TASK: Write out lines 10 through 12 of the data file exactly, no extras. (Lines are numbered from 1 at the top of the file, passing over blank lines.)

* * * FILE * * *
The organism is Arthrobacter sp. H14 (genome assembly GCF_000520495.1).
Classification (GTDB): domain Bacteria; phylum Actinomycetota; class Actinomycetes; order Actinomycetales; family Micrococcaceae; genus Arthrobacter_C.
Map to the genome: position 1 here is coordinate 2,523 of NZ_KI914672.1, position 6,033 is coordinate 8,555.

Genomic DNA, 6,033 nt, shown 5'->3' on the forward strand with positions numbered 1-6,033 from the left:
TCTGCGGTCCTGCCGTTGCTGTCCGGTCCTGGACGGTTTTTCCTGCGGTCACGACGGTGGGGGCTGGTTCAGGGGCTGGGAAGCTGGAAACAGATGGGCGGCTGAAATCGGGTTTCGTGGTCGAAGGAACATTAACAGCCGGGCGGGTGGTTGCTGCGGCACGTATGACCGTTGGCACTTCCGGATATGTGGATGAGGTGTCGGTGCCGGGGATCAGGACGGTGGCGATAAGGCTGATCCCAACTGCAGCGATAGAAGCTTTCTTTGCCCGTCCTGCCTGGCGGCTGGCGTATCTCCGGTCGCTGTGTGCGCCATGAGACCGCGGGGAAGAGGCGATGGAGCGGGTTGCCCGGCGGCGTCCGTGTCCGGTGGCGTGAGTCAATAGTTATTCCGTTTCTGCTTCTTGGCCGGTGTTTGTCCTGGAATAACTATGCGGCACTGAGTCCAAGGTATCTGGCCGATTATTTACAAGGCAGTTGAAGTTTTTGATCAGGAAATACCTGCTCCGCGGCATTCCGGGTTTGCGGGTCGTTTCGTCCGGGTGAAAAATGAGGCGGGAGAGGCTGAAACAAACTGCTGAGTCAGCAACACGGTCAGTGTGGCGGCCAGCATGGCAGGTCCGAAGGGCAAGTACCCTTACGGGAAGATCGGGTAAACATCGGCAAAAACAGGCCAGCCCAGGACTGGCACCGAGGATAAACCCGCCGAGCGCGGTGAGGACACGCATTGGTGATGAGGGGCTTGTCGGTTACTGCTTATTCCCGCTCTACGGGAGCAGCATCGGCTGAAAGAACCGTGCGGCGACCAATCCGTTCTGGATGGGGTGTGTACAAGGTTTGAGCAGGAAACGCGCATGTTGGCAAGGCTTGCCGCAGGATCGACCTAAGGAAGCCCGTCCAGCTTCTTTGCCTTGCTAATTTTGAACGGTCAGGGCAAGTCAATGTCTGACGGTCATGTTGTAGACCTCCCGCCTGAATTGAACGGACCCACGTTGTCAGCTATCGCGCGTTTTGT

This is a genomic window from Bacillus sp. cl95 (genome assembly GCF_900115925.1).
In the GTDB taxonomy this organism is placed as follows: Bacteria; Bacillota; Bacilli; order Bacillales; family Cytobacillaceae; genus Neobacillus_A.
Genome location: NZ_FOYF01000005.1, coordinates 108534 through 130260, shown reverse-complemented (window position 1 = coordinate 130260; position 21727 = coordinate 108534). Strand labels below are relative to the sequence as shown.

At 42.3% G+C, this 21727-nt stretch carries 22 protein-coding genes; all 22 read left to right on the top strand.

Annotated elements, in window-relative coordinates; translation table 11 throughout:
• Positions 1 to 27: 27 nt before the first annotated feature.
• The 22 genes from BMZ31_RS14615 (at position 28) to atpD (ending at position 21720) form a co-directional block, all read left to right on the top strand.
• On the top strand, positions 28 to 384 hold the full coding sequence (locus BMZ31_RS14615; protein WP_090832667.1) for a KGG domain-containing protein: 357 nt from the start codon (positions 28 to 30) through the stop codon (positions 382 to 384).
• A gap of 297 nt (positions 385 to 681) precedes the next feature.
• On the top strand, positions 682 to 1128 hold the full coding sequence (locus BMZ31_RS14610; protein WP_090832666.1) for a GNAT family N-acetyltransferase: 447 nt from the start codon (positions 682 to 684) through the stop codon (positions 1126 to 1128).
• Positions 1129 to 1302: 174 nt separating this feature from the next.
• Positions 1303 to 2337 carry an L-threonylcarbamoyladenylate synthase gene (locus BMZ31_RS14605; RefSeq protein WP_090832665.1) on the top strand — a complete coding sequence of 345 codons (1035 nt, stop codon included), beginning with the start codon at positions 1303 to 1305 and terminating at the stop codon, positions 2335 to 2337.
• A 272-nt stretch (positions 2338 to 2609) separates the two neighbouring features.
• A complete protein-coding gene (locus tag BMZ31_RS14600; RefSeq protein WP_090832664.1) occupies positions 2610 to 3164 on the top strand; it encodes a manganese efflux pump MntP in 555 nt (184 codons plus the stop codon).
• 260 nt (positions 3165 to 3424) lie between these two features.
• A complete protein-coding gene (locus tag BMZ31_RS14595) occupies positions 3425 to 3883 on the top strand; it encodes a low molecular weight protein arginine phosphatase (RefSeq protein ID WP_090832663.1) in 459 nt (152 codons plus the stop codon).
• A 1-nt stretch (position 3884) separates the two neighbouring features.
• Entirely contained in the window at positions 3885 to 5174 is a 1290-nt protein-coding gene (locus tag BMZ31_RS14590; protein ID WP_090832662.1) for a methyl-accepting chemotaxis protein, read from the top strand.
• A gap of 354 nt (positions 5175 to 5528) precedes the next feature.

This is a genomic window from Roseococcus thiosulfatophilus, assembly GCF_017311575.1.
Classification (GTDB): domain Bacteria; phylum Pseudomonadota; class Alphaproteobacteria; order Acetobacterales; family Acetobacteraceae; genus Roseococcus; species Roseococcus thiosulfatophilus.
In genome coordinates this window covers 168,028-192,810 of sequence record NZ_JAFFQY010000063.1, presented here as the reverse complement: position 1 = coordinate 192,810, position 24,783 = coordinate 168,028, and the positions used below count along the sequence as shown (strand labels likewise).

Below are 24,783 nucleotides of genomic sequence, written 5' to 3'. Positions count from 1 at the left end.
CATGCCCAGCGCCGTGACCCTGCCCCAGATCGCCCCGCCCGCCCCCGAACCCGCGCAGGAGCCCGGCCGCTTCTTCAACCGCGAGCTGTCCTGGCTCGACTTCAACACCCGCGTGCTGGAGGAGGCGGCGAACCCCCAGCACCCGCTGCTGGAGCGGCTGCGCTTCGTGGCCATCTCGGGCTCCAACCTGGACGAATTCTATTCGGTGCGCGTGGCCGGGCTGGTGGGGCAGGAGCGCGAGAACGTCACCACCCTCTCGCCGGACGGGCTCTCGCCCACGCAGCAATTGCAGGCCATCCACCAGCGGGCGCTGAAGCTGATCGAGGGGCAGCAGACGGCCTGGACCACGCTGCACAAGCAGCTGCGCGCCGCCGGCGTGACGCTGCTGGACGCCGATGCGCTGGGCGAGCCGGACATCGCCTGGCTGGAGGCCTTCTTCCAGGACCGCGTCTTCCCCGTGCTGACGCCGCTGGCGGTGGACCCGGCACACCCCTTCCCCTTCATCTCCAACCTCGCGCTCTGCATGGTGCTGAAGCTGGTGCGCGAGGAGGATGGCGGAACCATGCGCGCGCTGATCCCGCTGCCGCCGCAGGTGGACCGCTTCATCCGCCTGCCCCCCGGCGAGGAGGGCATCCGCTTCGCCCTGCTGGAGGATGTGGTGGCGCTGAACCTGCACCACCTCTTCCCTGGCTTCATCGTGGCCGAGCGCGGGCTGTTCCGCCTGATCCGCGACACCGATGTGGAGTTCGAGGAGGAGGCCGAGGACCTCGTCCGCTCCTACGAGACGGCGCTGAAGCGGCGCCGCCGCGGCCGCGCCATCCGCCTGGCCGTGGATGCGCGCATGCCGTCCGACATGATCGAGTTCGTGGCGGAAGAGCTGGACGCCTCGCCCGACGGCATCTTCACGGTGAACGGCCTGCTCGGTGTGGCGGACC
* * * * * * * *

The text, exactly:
Annotated elements, in window-relative coordinates; translation table 11 throughout:
• Positions 1 to 27: 27 nt before the first annotated feature.
• The 22 genes from BMZ31_RS14615 (at position 28) to atpD (ending at position 21720) form a co-directional block, all read left to right on the top strand.